Friday, August 14, 2009

Susan Haywood

Susan is a talented writer and artisan I met several years ago via a Yahoo paper filigree group, and later in person at the annual convention of the North American Quilling Guild. I was enamoured of the three dimensional quilled figures she displayed because they were so full of life, unusually detailed, and larger than typical 3D paper miniatures. I asked Susan to tell us how she came to design these paper ladies and also how creativity has helped her to regain health after a very serious illness. These are her words...

I focused on 3D quilling because I always tended to express my artistic side by modeling or sculpting. Even while learning about quilling, I was spending a significant amount of time creating pieces with polymer clay and paper mache.Most of the quilled dimensional pieces I saw were very simple, almost cartoonish. I wanted to create something elegant, and also wanted to convey movement. I don't put faces on the dolls, because it's nearly impossible to sculpt a properly shaped head, which means that drawing facial features would again look like a caricature. Instead, I try to convey emotion with posture and small props. Because of illness and some mild eye damage, writing has recently been the best way for me to creatively express myself. The nice thing about writing is, even when at my sickest, I could think about the stories and work out scenes, and when I felt better I could type them out. My doctors appreciated that writing was helping me cope with illness.Each of my dolls has a personality and a history, so even they are telling stories. I believe that I developed many unusual techniques while designing them, and one day would love to combine my love for writing and quilling and share those ideas in a book.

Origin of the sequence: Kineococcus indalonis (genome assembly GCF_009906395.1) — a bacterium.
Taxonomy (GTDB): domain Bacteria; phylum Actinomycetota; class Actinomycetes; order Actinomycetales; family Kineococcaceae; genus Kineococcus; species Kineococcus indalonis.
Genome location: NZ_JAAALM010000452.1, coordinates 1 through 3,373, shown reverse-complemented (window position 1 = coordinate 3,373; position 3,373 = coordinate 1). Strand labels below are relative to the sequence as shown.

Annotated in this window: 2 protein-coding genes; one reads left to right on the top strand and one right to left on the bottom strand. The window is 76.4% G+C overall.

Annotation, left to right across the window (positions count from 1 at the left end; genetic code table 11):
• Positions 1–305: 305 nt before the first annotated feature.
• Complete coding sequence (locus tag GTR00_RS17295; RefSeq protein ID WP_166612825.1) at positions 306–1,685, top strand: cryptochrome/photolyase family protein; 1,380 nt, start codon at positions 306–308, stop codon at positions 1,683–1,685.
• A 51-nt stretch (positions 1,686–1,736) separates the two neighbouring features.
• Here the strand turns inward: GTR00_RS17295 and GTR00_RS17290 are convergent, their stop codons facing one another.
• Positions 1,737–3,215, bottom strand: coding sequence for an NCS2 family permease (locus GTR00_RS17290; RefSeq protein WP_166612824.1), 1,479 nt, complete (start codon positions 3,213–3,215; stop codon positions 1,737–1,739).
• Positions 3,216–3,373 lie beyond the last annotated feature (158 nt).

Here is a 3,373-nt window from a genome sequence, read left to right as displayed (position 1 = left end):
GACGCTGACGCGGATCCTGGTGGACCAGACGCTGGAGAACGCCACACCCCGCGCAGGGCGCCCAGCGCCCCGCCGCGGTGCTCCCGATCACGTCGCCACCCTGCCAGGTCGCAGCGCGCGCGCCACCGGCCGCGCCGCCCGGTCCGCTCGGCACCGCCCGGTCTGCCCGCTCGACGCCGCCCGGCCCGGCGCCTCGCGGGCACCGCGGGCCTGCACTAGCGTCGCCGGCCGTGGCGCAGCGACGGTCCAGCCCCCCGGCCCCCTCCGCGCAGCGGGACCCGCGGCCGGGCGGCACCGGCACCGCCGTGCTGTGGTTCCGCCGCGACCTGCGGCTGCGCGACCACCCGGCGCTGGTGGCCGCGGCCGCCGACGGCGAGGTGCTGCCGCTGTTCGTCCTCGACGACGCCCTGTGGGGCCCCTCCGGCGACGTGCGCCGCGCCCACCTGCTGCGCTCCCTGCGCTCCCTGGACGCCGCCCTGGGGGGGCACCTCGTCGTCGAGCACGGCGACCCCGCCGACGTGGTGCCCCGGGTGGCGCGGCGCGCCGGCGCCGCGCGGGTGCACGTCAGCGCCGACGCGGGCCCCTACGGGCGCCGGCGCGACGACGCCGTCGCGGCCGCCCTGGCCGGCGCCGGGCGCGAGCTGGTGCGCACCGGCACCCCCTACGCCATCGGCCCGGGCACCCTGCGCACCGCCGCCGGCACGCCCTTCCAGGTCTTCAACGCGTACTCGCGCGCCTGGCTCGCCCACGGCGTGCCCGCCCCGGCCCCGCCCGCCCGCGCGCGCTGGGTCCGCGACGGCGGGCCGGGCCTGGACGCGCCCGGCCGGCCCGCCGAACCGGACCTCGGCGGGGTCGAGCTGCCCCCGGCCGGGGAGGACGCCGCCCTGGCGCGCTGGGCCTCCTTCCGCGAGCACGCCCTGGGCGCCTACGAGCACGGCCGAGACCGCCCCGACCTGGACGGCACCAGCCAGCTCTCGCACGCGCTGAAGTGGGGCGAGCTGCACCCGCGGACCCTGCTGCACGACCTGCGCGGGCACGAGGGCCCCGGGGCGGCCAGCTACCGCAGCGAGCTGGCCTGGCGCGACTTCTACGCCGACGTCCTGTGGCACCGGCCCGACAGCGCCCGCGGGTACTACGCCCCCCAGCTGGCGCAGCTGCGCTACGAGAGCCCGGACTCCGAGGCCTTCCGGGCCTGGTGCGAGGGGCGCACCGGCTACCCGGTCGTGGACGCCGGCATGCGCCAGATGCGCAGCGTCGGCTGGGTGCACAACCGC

2 comments:

Anonymous said...

Hi Ann

Congrats to Susan's great 3d pieces. Her figures are fantastic and I love how she shows movement...which isn't easy at all with paper!
Licia

Buffapup :+) said...

That's my mom :+)

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